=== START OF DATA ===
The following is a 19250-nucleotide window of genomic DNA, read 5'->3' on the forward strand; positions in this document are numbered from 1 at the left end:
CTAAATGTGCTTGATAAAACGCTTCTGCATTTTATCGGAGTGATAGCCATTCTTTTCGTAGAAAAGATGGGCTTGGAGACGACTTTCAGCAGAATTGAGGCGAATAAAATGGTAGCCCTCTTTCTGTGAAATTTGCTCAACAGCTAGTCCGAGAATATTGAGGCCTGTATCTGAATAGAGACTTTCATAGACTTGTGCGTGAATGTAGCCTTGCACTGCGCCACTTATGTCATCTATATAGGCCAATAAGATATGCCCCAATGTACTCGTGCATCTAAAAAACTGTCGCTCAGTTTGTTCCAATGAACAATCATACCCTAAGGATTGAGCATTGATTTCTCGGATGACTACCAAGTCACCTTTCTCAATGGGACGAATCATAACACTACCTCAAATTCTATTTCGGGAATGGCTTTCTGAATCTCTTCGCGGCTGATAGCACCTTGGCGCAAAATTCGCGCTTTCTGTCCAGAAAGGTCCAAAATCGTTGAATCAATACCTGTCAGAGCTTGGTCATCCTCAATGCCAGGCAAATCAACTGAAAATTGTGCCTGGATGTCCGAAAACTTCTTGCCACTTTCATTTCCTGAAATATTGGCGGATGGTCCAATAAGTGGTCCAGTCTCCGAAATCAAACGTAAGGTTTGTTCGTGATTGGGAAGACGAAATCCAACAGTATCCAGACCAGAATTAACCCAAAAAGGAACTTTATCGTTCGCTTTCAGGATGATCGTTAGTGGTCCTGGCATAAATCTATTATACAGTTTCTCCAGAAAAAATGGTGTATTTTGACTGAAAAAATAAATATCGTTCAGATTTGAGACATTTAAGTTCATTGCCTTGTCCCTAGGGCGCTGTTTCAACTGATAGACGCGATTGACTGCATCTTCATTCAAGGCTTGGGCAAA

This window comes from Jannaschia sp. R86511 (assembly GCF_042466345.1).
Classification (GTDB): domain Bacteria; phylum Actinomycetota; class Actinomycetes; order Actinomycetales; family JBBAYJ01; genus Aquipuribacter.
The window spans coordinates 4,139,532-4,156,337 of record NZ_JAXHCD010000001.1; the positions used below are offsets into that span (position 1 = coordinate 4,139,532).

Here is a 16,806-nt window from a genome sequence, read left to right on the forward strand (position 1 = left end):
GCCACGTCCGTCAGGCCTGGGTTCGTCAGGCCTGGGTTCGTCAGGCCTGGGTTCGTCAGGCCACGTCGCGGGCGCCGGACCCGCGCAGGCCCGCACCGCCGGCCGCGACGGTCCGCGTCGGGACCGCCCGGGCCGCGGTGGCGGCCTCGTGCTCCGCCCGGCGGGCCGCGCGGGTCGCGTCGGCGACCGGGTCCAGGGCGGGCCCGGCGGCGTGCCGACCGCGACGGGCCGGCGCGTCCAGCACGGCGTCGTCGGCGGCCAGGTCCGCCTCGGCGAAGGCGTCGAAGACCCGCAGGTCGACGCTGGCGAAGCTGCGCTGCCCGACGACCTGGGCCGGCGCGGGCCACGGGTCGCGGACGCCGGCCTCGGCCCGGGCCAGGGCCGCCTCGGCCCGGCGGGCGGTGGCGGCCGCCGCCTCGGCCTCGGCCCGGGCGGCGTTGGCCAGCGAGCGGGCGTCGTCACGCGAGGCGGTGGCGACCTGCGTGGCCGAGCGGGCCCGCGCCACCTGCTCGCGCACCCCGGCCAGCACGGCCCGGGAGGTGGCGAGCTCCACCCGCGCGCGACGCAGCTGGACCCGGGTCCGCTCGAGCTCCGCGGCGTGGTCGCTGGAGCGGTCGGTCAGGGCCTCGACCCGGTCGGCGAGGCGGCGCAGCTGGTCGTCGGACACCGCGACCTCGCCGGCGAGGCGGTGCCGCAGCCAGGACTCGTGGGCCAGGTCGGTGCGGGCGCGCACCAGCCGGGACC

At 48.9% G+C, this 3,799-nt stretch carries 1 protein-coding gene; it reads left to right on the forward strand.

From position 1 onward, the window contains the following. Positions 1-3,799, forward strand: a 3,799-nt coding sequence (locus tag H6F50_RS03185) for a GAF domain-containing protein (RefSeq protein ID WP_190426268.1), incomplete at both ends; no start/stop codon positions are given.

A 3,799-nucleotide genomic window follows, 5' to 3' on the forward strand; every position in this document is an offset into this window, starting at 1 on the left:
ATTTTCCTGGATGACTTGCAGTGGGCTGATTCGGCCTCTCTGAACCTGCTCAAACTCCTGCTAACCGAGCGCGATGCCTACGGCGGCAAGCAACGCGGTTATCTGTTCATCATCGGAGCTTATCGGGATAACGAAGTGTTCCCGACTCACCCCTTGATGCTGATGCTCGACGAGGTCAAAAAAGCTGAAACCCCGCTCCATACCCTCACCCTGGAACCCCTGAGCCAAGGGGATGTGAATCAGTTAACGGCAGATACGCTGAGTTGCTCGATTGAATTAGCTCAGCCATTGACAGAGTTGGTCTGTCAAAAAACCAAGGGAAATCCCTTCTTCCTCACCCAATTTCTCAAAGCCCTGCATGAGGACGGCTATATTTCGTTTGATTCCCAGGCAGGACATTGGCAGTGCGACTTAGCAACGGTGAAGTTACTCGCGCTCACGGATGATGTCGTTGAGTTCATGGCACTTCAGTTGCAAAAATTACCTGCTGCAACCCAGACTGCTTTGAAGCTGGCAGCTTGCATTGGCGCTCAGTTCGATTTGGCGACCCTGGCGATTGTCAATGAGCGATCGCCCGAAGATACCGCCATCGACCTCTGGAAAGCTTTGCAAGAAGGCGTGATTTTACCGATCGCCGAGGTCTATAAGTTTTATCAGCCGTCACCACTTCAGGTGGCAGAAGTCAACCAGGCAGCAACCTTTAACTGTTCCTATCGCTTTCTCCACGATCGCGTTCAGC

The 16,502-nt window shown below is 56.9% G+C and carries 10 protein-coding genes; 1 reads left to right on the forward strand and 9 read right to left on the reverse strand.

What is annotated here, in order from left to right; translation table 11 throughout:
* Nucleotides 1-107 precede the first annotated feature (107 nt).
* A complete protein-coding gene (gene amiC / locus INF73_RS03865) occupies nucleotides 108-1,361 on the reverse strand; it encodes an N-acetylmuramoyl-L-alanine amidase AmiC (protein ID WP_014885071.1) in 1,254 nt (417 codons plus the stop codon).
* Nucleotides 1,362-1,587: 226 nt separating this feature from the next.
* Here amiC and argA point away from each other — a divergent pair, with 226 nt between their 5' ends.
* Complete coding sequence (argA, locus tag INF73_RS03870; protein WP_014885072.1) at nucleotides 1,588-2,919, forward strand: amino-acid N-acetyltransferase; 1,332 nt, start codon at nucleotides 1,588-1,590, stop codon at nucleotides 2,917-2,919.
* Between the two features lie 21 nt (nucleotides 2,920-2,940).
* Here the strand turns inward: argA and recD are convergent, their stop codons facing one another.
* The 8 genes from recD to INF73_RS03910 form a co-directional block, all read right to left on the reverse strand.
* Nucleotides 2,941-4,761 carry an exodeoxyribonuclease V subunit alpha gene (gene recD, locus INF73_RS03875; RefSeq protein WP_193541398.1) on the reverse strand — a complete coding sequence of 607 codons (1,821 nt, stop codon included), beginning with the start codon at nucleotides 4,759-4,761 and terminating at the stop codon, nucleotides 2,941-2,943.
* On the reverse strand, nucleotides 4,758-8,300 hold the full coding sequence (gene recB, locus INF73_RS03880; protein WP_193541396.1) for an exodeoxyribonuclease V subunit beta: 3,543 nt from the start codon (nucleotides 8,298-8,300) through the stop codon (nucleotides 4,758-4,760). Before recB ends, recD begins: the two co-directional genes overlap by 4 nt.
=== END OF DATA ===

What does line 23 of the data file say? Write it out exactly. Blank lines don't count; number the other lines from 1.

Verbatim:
* On the reverse strand, nucleotides 4,758-8,300 hold the full coding sequence (gene recB, locus INF73_RS03880; protein WP_193541396.1) for an exodeoxyribonuclease V subunit beta: 3,543 nt from the start codon (nucleotides 8,298-8,300) through the stop codon (nucleotides 4,758-4,760). Before recB ends, recD begins: the two co-directional genes overlap by 4 nt.